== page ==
I needed to face up to my own reality. I had once thought that I could do everything if only I managed my time better. But I’m not Superman; there are limits to what I can do. I wasn’t giving myself any grace and kept pushing myself beyond my limits. The more pressure I put on myself, the more I sought out TikTok to escape from it.
I never thought that my break from TikTok would turn into something more permanent, but six months have passed, and I still don’t have it on my phone. After the data and privacy concerns that have been raised about the app, I don’t have any desire to continue to use it.
From my time on TikTok, I’ve learned that the app can be a powerful tool for people my age to connect, find community, organize, and learn. But my brush with TikTok’s algorithm has also made me realize how often people don’t understand what they’re getting themselves into on social media. The more these things become embedded in our lives, the less we’re likely to question their impact on us. That’s scary. As users, we can’t always control these companies, but we can try to be mindful of what’s going on when we find ourselves unable to stop checking social media.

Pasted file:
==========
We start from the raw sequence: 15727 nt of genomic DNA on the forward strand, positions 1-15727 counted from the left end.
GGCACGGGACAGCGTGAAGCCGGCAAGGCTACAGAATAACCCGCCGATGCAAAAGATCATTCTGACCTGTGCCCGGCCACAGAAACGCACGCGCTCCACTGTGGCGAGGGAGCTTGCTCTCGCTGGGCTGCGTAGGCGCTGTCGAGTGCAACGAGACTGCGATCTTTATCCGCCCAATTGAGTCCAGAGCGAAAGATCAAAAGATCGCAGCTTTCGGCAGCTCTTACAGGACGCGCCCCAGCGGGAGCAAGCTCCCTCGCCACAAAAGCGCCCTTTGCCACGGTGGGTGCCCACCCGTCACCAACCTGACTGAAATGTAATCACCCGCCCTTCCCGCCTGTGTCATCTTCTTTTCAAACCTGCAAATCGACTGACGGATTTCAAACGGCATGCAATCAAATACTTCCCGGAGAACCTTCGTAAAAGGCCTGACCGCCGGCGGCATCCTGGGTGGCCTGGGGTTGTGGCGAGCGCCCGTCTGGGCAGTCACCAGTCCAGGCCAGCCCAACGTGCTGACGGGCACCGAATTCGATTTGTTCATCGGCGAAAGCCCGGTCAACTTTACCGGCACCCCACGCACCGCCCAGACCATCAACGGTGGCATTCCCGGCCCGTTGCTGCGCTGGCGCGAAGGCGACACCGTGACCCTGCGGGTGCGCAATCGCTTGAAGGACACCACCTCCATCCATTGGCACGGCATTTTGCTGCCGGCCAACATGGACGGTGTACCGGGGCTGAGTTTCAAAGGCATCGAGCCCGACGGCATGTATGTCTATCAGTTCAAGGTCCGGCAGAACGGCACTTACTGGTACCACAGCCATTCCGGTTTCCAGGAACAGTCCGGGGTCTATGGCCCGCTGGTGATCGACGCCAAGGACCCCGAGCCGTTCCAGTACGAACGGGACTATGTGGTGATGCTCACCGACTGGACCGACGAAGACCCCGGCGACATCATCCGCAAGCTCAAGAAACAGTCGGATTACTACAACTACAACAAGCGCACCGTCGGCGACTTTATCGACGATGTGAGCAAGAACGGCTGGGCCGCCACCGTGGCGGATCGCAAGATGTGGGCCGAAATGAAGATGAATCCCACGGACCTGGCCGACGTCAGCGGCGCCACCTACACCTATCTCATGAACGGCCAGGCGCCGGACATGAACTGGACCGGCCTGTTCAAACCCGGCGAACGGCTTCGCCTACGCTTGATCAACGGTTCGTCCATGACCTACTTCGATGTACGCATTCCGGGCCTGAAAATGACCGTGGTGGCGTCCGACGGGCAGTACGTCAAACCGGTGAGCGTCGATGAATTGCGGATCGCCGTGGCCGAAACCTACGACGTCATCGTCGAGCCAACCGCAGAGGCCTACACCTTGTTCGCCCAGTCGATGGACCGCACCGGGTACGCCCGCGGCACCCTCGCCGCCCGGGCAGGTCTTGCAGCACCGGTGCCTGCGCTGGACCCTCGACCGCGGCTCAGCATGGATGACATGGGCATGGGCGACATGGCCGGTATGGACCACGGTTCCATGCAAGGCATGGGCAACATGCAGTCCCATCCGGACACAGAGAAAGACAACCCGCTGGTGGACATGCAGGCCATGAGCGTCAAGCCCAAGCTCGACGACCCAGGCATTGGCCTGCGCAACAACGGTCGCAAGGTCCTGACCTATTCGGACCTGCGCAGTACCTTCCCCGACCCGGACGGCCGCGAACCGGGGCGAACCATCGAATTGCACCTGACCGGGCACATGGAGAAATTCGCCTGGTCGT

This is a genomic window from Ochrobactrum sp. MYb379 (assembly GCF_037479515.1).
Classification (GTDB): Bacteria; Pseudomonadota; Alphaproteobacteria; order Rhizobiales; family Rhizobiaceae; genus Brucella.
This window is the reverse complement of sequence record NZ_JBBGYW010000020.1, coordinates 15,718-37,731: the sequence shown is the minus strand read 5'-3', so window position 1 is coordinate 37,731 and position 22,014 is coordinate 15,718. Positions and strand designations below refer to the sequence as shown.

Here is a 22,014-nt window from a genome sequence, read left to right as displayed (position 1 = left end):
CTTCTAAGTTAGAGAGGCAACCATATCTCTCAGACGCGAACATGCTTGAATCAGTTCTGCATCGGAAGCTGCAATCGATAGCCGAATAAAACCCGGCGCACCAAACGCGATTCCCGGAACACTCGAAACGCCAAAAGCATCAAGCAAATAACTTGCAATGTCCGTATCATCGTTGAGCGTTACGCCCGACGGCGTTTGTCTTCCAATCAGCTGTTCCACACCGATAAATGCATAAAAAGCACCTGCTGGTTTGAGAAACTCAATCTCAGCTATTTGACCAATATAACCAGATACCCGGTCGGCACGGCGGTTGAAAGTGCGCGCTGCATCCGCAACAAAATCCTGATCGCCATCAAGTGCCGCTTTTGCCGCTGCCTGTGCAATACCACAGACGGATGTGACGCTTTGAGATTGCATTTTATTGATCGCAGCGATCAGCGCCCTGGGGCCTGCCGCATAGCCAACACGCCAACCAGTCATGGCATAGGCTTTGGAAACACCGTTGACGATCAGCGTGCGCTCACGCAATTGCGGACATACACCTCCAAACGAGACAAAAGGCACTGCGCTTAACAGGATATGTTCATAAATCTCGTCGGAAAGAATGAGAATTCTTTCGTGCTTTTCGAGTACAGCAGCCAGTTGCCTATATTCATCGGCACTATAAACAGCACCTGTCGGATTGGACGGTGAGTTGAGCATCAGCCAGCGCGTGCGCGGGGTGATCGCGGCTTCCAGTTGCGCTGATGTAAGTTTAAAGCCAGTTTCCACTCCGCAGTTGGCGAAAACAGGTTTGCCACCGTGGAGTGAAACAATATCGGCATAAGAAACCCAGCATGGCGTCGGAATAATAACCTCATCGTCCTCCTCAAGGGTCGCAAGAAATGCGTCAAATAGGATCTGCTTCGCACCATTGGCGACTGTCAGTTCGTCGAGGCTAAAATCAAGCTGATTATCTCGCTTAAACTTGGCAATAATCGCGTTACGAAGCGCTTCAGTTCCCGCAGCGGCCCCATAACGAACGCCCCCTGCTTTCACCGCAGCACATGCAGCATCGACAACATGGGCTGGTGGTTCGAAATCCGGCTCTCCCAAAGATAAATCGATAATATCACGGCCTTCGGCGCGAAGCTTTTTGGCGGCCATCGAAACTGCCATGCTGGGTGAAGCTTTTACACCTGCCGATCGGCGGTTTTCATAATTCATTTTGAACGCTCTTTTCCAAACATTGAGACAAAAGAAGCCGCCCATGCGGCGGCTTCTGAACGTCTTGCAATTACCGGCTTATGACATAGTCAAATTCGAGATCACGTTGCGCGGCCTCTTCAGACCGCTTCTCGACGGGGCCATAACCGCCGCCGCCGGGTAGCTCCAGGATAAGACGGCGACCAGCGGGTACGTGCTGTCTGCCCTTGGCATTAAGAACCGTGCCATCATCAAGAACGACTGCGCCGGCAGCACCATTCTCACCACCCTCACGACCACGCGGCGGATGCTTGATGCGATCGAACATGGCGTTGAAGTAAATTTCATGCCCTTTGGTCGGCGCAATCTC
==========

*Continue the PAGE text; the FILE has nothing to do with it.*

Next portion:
Deleting TikTok from my phone hasn’t totally solved my “escapist addiction.” But now, when I end up down a YouTube rabbit hole or catch myself lingering on Instagram for too long, I ask myself why I’m there, and what I want from what I’m doing. I’ve also tried to give myself outlets offline to help relieve some stress, like my school’s tennis team. Playing with my teammates, instead of just scrolling on my phone, feels good.
Occasionally, a couple of my friends will still send me TikTok videos. It’s become kind of an inside joke between us now, because they know I don’t have the app and can’t react to them. It doesn’t bother me. And rather than making me feel like I’m missing out on something, they’ve led us to some great conversations about how we can all be more mindful around our screen time.